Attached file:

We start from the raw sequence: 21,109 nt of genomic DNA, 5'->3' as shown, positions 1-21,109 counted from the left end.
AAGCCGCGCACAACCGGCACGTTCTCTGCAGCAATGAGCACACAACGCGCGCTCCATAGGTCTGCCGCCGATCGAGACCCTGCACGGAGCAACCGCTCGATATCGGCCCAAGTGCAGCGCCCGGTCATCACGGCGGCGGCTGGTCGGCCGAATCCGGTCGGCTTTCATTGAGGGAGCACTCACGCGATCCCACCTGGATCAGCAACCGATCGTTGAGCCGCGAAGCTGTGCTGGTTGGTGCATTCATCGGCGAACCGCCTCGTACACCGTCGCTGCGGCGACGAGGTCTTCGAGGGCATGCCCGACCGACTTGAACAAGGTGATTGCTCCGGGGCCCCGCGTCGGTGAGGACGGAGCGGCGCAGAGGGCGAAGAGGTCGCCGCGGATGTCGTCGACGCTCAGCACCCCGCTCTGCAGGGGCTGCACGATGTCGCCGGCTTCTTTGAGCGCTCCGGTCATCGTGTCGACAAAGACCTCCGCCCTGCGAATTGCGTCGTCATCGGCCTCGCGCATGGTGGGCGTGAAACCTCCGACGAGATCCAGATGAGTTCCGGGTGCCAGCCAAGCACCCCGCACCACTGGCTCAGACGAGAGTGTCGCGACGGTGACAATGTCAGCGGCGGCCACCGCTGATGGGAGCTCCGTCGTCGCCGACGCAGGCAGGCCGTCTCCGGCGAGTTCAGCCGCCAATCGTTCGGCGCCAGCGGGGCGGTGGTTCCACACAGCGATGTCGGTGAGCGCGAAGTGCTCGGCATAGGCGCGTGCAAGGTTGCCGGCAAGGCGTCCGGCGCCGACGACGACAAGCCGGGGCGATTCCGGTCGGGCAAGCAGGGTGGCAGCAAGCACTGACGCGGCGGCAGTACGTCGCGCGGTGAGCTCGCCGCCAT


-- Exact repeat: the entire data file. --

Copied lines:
We start from the raw sequence: 21,109 nt of genomic DNA, 5'->3' as shown, positions 1-21,109 counted from the left end.
AAGCCGCGCACAACCGGCACGTTCTCTGCAGCAATGAGCACACAACGCGCGCTCCATAGGTCTGCCGCCGATCGAGACCCTGCACGGAGCAACCGCTCGATATCGGCCCAAGTGCAGCGCCCGGTCATCACGGCGGCGGCTGGTCGGCCGAATCCGGTCGGCTTTCATTGAGGGAGCACTCACGCGATCCCACCTGGATCAGCAACCGATCGTTGAGCCGCGAAGCTGTGCTGGTTGGTGCATTCATCGGCGAACCGCCTCGTACACCGTCGCTGCGGCGACGAGGTCTTCGAGGGCATGCCCGACCGACTTGAACAAGGTGATTGCTCCGGGGCCCCGCGTCGGTGAGGACGGAGCGGCGCAGAGGGCGAAGAGGTCGCCGCGGATGTCGTCGACGCTCAGCACCCCGCTCTGCAGGGGCTGCACGATGTCGCCGGCTTCTTTGAGCGCTCCGGTCATCGTGTCGACAAAGACCTCCGCCCTGCGAATTGCGTCGTCATCGGCCTCGCGCATGGTGGGCGTGAAACCTCCGACGAGATCCAGATGAGTTCCGGGTGCCAGCCAAGCACCCCGCACCACTGGCTCAGACGAGAGTGTCGCGACGGTGACAATGTCAGCGGCGGCCACCGCTGATGGGAGCTCCGTCGTCGCCGACGCAGGCAGGCCGTCTCCGGCGAGTTCAGCCGCCAATCGTTCGGCGCCAGCGGGGCGGTGGTTCCACACAGCGATGTCGGTGAGCGCGAAGTGCTCGGCATAGGCGCGTGCAAGGTTGCCGGCAAGGCGTCCGGCGCCGACGACGACAAGCCGGGGCGATTCCGGTCGGGCAAGCAGGGTGGCAGCAAGCACTGACGCGGCGGCAGTACGTCGCGCGGTGAGCTCGCCGCCAT